On 25 November 2010 a ceremony was held in the concert hall to mark the 300th anniversary of the building. The Slovenian Minister of Education, Dr. Igor Luksic, was the keynote speaker.[12] The historian Salvator Žitko attended the ceremony. He presented three of four major equestrian portraits that had been removed from the palace in 1968 for restoration and were now finally being returned to their original site.[13] Two of the portraits were briefly hung in their original locations, but were then returned to the Praetorian Palace and Koper Regional Museum. The other two are still waiting for restoration work.[14]

References[edit]

  1. ^ a b c d e f g h "PALAČA GRAVISI – BARBABIANCA (1710–2010)" (in Slovenian). Glasbena šola Koper. Retrieved 2012-06-03. 
  2. ^ "Architectural Heritage in Istria". Heart of Istria. 2006. p. 25. Retrieved 2012-06-04. 
  3. ^ a b "Koper - City and Port Municipality Info". City Authorities & SYCP Project Task Force. 2006. Retrieved 2012-06-04. 
  4. ^ "STORIA DELLA BIBLIOTECA" (in Italian). Osrednja knjižnica Srečka Vilharja Koper. Retrieved 2012-06-04. 
  5. ^ "Baladoor Jazz Festival". Culture.si. Ministry of Culture of the Republic of Slovenia. 22 February 2012. Retrieved 2012-06-04.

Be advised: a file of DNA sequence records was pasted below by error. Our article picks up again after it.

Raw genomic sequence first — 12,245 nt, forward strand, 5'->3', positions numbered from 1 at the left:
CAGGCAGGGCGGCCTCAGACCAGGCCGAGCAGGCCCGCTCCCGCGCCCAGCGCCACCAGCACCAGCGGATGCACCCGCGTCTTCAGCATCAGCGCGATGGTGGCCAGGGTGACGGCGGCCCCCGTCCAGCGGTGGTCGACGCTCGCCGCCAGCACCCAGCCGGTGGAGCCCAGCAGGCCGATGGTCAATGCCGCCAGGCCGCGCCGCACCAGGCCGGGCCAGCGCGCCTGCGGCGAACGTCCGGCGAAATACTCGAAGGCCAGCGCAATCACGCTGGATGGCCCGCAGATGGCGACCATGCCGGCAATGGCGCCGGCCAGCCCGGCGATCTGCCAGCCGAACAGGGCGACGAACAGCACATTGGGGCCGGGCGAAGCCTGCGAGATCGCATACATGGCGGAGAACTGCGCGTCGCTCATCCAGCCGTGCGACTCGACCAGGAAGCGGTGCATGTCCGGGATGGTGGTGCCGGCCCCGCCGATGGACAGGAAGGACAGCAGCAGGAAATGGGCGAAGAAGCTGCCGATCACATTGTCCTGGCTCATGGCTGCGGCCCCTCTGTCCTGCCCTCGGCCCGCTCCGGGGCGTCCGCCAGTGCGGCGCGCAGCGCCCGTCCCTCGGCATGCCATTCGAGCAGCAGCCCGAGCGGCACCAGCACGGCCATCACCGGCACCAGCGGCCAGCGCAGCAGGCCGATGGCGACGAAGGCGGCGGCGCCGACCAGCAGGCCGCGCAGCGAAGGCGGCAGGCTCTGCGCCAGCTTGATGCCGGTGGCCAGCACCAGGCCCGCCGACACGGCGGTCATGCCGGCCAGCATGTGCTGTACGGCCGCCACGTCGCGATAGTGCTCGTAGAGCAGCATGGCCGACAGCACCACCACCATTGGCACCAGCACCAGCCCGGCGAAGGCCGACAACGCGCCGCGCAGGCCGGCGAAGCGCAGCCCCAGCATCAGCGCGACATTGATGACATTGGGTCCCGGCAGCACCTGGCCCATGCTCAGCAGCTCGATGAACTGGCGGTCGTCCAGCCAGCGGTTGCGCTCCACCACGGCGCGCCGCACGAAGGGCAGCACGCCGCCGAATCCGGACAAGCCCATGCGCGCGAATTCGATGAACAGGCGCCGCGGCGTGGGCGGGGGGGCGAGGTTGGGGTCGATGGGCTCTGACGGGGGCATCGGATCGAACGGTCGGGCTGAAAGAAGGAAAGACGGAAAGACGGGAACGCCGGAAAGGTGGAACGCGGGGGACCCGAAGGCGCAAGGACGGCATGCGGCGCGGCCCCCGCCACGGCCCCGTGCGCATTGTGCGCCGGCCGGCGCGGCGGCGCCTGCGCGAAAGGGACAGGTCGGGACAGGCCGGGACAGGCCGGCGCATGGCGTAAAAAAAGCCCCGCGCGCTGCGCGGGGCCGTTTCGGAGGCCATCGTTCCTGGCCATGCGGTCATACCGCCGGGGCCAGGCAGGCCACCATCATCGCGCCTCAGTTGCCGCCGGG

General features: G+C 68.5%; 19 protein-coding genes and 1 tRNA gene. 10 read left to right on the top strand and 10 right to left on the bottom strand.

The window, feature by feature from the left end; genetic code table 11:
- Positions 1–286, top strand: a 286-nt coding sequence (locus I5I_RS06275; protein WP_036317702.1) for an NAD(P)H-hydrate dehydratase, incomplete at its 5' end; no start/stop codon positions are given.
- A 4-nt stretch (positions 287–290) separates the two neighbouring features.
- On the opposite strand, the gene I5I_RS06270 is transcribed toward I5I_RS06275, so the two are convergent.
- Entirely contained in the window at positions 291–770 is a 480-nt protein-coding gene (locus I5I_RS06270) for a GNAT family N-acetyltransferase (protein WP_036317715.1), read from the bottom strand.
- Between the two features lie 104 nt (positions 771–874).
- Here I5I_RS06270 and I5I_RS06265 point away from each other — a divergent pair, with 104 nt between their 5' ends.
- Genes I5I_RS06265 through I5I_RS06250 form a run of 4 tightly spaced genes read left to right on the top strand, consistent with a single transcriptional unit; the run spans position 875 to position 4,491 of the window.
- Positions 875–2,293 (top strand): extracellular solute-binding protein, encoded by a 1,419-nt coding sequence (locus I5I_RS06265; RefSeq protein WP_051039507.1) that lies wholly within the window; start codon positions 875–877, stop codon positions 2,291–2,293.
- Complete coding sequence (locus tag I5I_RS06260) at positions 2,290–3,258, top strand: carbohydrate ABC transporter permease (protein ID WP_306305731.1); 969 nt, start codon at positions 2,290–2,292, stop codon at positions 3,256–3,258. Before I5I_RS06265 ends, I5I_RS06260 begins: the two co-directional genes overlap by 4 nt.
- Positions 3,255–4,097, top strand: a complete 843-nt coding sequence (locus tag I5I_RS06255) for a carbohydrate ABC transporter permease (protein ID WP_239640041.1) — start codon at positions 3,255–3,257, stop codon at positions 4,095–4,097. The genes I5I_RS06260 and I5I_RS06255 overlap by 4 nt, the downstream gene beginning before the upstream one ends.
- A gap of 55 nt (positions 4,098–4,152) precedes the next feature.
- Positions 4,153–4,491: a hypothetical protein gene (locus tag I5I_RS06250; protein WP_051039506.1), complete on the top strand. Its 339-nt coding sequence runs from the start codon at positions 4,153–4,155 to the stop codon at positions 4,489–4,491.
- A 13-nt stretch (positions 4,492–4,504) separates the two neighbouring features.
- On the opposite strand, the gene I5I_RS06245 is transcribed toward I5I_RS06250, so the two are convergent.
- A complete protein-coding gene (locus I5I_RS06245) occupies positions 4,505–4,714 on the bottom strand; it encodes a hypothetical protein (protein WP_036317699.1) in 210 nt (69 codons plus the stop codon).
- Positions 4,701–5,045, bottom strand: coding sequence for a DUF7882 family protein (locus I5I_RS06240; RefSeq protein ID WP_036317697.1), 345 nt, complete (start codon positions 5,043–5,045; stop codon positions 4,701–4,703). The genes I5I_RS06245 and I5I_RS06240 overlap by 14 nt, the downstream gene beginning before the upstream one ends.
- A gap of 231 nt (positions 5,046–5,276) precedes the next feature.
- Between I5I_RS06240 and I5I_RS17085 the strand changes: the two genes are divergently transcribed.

6. ^ a b c "Gravisi Barbabianca" (in Slovenian). Glasbena šola Koper. Retrieved 2012-06-03. 
  7. ^ a b c d "Koper (Capodistria), Gravisi Barbabianca Palace". Slovenian Tourist Board. Retrieved 2012-06-03. 
  8. ^ Stancovich, Pietro (1888). Biografia degli uomini distinti dell'Istria (in Italian). C. Priora. p. 367. 
  9. ^ Giormani, Virgilio (2002). "GRAVISI, Gerolamo". Dizionario Biografico degli Italiani (in Italian) 58. Retrieved 2012-06-04. 
  10. ^ "Centre for Music Education Koper". Ministry of Culture. Retrieved 2012-06-04. 
  11. ^ "300 let znamenite palače Gravisi-Barbabianca". Primorskih novic (in Slovenian). 25 November 2010. Retrieved 2012-06-04. 
  12. ^ "Slovesnost ob 300. obletnici palače Gravisi Barbabianca" (in Slovenian). 2010-11-24. Retrieved 2012-06-04. 
  13. ^ Maša Kezunovič (2010-11-29). "Slovesnost ob 300. obletnici palače Gravisi Barbabianca". Primorskainfo (in Slovenian). Koper. Retrieved 2012-06-04. 
  14. ^ "300 let palače Gravisi Barbabianca - Glasbena šola v duhu konjenikov" (in Slovenian). Luka Koper (Port of Koper). 06.12.2010. Retrieved 2012-06-04.  Check date values in: |date= (help)

External links[edit]